John Salmons is an oh-by-the-way throw in, but for salary purposes the C’s must take on the washed up swingman. Besides that, Salmons could still serve some purpose off the bench for the C’s, as he still does have some play making abilities that could help the team.
Salmons still averages 4.1 assists per game in addition to his respectable 11.9 point per game scoring average, so the 33-year-old guard/forward could be useful off the bench.
3) Boston trades: Courtney Lee, Fab Melo and Jared Sullinger
Boston receives: DeMarcus Cousins and Travis Outlaw
This package is likely the least favorable for the Celtics. Though Lee is the mainstay from package two, it requires giving up both of their first round selections from the 2012 NBA Draft, and the player that accompanies Cousins in this deal is the least useful of all their inclusions.
Fab Melo hasn’t done anything at the NBA level yet, but he had a triple-double with 14 blocks in the D-League playing for the Maine Red Claws. His potential still remains high, even if the Syracuse product is as raw as an oyster just pulled onto the boat.
Travis Outlaw is little more than a chucker with a poor outside shot, and he’s bounced around in his NBA career without anchoring on any of the four NBA cities he’s played in (Portland, L.A. Clippers, New Jersey and Sacramento). The Celtics would have little use for Outlaw on a team with far better shooters, but his inclusion again is made for the purposes of balancing the salaries in the trade.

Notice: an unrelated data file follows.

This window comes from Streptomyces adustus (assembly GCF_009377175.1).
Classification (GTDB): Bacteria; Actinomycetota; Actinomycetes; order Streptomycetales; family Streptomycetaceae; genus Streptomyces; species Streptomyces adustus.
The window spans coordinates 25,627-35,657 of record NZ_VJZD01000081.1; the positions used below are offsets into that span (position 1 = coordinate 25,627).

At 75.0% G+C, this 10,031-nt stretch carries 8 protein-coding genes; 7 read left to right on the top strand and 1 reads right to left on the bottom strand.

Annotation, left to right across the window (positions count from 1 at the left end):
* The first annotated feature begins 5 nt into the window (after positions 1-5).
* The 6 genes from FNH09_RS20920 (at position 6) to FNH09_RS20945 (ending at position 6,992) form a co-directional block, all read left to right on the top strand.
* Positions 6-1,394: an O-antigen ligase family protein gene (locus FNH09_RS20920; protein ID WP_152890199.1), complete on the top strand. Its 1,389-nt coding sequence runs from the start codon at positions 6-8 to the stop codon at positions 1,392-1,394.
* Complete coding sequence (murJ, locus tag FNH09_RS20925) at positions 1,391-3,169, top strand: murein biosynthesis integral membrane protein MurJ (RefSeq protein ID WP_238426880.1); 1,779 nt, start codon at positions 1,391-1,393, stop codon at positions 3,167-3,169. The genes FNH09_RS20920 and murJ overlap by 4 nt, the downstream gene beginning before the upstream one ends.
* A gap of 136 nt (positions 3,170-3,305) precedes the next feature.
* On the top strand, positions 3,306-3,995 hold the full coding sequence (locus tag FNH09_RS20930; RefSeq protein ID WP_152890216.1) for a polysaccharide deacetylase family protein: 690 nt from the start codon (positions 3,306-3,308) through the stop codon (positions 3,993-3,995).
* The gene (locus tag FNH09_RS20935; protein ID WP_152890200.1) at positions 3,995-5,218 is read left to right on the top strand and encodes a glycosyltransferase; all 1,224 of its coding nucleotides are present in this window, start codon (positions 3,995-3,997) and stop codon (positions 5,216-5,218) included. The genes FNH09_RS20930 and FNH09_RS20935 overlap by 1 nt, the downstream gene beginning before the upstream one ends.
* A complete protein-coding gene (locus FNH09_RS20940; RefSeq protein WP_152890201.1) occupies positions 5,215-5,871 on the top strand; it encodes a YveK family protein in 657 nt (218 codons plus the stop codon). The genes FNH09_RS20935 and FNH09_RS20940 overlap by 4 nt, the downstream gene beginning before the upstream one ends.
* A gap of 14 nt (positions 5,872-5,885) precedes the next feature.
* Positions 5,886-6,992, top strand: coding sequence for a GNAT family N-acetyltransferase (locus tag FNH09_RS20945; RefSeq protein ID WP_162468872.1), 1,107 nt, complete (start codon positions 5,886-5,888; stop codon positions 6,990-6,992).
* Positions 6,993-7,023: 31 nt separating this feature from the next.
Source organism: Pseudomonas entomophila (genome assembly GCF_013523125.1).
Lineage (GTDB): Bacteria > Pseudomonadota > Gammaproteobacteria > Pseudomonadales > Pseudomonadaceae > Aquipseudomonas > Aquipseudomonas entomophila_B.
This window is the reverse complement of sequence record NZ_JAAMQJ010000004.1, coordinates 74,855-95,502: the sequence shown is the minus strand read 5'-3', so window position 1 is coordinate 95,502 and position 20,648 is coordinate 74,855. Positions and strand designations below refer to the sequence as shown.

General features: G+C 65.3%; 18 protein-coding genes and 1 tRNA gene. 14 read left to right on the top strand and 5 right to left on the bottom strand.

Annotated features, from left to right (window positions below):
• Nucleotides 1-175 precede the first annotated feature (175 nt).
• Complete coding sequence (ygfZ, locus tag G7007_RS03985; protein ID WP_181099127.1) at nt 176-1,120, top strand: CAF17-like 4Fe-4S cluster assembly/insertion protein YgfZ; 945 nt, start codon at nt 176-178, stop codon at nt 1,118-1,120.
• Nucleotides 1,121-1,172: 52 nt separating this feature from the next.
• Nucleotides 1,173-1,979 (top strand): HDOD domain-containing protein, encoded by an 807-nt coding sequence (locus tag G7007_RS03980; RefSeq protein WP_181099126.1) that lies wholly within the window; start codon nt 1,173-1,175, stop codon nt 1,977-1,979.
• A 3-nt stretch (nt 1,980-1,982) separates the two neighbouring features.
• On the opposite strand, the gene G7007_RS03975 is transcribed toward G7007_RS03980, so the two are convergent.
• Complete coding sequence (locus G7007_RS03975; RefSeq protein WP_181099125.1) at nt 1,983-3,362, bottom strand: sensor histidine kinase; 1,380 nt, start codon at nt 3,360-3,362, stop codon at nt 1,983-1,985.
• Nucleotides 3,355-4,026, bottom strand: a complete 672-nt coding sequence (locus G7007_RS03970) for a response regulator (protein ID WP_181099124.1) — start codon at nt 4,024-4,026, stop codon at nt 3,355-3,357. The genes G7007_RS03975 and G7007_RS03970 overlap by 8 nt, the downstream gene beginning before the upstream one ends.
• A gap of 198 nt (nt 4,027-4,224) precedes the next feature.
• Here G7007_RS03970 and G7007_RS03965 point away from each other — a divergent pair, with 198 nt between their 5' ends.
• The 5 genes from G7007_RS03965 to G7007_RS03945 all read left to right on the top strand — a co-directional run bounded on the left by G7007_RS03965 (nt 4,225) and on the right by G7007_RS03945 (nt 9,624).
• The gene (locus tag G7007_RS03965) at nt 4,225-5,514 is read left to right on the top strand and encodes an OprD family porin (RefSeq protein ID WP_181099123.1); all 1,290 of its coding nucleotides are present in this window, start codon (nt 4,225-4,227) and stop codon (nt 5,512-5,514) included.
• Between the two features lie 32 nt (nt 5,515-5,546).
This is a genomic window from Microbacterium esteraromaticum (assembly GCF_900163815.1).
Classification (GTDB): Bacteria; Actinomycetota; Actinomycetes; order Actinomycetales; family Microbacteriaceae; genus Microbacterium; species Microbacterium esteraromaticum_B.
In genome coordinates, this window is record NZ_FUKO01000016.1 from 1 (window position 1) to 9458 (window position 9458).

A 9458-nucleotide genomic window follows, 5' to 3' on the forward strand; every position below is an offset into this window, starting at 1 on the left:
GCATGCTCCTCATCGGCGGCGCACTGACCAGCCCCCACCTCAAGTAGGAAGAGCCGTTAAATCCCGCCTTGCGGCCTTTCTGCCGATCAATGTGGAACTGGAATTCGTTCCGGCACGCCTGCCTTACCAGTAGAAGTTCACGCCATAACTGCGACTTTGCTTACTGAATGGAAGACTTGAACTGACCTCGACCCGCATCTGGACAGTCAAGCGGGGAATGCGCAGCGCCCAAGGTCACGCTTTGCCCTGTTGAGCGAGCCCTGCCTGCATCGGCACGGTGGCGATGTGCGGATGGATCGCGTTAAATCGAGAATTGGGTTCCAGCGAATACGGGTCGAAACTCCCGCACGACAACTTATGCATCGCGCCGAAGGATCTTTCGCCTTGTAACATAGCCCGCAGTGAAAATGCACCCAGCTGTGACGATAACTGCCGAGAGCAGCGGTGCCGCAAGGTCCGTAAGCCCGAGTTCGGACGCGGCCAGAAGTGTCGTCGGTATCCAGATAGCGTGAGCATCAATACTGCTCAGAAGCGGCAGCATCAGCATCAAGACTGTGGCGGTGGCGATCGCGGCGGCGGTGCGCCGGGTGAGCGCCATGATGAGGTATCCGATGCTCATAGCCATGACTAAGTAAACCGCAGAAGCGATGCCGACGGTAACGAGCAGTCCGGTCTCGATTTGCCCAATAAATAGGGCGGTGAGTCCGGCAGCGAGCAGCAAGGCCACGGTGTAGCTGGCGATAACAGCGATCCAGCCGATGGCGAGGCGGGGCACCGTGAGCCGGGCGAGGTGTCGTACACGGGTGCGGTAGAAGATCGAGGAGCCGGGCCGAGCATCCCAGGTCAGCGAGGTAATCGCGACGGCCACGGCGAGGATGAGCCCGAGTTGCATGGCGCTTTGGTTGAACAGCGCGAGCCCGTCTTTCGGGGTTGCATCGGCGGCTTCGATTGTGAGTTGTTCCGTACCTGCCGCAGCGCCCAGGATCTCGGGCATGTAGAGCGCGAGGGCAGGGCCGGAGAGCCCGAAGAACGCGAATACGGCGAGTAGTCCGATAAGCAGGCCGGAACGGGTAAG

The values of Lee and Sullinger have already been discussed.
Danny Ainge is likely working the phone throughout the night as these words are being typed, and it’s quite possible that by the time the sun rises in Boston this morning (Jan. 7) a deal could be consummated.
The Celtics have pushed all-in for Cousins, and given the team’s struggles this year, acquiring a 22-year-old center who averages 17-plus points per game and over 10 rebounds a night could revitalize the franchise and help them make a successful push in the Eastern Conference.
Whether or not Bradley has to be traded to do this is obviously the lynch pin in this trade. Petrie is wise to push for his inclusion, but Danny Ainge is equally hesitant to give up on a guy who can change the game from a defensive standpoint, and having a lock-down wing defender is vital when facing the Miami Heat, as Dwyane Wade can potentially go crazy on any night.
Still, the C’s would still have the services of Courtney Lee if Bradley were dealt, and Lee has been an above average defender throughout his NBA career as well.
If they must deal Bradley to acquire Cousins, the trigger must be pulled, no matter how much it will hurt to see him go on to possibly become an All-NBA defensive player down the road for another team.
After all, it is Cousins who could be the perennial All-Star, and to acquire talent, talent must be surrendered.